The Sony VAIO Tap 21 touchscreen desktop is a one of a kind all-in-one PC worthy of being praised for its original and fresh form factor.
It is apparent that Sony’s goal in designing the VAIO Tap 21 is to offer consumers a portable, fun and fully functional Windows 8 device.
In short, it’s a tablet-desktop hybrid capable of providing group-oriented fun for the technologically-enthused.
Sony VAIO Tap 21 AIO: The Versatile Home All-In-One PC
Build and Design
This said, the Sony VAIO Tap 21 comes with a built-in internal battery which has an average life of 2 hours and 45 minutes depending on its usage.
Another standout feature of this Sony VAIO model is its new form factor. Setting it in portrait, landscape (desktop) or lying flat on a tabletop is as simple as propping its kickstand to accommodate one’s preference.
The Tap 21 weighs about 8.6 lbs (3.9 kg) which means that carrying it around isn’t such a good idea.
On the other hand, healthy adults won’t be having any problems transporting it from one room to another. With its ten-finger capacitive touchscreen, children and children-at-heart will enjoy countless hours playing jigsaw puzzles with PuzzleTouch or drawing doodles wiith Sony’s Family Paint software.
Performance and Graphics
The Sony VAIO Tap 21 may not be for fans of ultrabook speeds or hardcore gaming as it only sports an Intel HD Graphics 4400 and a low-voltage 4th generation Intel Core i5-4200U mobile processor. Then again, this is what keeps the Tap 21’s battery consumption and heat emission in tabs.
Amazingly enough, Sony certainly designed this AIO with ample room for upgrade. Pulling its back panel off reveals the battery unit and some slots for easy memory replacement.
Another great aspect about this all-in-one PC is its wide array of connectivity options. For instance, it has 2 Superspeed USB 3.0 ports, an Ethernet LAN, a multimedia card reader and audio jacks. It did, however, lack an HDMI input and optical drive. Wireless ports include 802.11 b, g, n, and a not-so-satisfactory Near Field Communication (NFC) capability.
Pros and Cons
The Tap 21 is indeed fresh and one of a kind. Sony incorporates portability to the many AIO features which makes it an interesting device for Windows 8 users to behold. Below is a summary of Sony VAIO Tap 21’s highs and lows.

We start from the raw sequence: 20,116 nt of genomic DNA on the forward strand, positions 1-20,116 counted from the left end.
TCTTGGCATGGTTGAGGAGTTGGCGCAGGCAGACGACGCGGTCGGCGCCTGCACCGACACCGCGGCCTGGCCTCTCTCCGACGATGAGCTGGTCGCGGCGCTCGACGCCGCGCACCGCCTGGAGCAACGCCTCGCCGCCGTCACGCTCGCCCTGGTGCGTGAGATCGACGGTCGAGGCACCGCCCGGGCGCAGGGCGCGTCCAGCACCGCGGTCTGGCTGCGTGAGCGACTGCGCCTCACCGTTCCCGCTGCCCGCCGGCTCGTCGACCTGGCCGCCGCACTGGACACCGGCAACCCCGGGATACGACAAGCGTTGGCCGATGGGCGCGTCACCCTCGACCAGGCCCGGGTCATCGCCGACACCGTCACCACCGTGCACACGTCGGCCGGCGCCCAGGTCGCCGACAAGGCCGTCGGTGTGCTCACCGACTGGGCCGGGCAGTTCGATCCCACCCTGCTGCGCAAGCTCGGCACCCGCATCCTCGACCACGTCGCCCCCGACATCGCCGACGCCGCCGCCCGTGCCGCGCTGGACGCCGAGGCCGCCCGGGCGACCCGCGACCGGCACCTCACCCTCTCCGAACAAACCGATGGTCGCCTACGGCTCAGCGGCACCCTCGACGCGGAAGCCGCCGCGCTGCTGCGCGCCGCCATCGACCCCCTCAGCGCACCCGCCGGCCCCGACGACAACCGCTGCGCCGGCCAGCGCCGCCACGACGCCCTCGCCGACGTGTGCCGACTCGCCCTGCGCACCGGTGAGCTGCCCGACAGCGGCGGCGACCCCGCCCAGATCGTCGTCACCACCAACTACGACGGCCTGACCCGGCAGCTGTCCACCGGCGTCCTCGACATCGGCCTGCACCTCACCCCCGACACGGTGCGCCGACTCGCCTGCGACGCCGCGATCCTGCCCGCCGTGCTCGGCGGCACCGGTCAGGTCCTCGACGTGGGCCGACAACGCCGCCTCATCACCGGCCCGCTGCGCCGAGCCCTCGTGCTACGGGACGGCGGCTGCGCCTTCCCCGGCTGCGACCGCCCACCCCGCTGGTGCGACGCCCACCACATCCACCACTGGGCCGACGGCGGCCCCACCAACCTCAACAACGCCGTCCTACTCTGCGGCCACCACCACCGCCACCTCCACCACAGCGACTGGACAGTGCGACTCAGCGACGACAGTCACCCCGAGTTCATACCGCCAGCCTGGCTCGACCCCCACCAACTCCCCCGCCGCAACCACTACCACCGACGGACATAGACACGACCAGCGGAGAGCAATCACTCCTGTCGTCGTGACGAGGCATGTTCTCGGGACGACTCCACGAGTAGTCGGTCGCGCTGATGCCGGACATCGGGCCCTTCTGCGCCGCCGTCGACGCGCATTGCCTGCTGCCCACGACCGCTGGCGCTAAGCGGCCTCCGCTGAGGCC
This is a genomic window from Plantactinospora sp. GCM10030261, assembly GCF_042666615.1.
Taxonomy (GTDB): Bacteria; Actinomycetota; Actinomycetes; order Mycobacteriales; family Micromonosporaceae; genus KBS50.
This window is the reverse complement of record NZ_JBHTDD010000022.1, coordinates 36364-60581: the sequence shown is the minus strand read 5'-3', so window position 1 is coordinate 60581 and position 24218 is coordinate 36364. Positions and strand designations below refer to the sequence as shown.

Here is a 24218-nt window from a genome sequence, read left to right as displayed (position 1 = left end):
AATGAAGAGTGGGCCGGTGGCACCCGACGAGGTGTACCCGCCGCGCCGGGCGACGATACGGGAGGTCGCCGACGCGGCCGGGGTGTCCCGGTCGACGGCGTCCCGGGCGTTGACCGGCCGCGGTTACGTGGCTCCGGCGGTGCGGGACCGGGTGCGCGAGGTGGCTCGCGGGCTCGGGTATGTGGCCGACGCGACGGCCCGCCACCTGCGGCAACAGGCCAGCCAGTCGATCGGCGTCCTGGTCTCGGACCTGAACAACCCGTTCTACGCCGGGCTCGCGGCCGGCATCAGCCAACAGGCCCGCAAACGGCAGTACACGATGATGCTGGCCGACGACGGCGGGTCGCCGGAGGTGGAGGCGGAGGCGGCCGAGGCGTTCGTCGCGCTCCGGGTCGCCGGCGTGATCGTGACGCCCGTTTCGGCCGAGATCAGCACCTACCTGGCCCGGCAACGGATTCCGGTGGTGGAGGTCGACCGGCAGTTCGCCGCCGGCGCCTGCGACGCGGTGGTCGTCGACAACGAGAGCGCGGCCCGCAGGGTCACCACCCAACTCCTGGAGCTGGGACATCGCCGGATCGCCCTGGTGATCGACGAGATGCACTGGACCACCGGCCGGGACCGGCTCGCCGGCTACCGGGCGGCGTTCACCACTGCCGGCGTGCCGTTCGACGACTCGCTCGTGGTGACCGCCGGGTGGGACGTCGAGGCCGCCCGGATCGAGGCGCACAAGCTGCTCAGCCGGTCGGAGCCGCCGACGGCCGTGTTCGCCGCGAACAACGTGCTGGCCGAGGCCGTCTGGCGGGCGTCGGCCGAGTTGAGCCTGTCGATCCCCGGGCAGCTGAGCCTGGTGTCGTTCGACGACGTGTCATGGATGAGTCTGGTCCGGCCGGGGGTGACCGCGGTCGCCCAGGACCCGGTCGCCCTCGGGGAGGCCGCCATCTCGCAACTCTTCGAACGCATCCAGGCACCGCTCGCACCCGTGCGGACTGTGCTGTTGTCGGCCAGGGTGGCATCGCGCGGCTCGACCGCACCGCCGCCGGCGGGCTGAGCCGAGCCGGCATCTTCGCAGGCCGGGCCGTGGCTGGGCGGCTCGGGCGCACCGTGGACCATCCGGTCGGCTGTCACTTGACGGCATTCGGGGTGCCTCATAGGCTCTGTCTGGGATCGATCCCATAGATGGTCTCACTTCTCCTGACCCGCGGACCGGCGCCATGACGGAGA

1. Windows 8.1 Touch Functionality. All-in-ones are known for their touchscreen displays and the Sony VAIO Tap 21 is no different. It takes advantage of Windows 8.1’s touch-focused interface.
2. The Perfect Family PC. Enjoy playing games with your friends and family. The Sony VAIO Tap 21 can be adjusted to a variety of positions to cater to one’s needs- from lying flat for board games to portrait mode for reading long documents.
3. FingerTapps Organizer. The FingerTapps application makes this VAIO model perfect for organizing dates, text and voiced messages, schedules, appointments and reminders.
4. Transportable. As a desktop replacement, the Tap 21 is special. It’s easily transportable from one place to another. And it can remain on while doing this move.
5. Upgrade Friendly. Unlike Apple, Sony understands the user’s desire to upgrade. With this Sony VAIO model, upgrading the memory or changing the internal battery is as simple as popping out the back lid, undoing some screws and replacing these parts.
Buggy Near Field Communication (NFC). This Sony machine’s NFC could have been a promising perk for potential users. Unfortunately, it doesn’t do much at the moment other than making some noise. It’s nothing a quick driver update can’t fix.
There’s no question that the Sony VAIO Tap 21 is fresh and original. Sony’s attempt to introduce a new form factor would have been perfect if it weren’t for the minor flaws such as the buggy NFC and the lack of an optical drive. Nonetheless, the Tap 21 is certainly a great fun and functional addition to homes belonging to gadget-enthused families who are willing to try something new.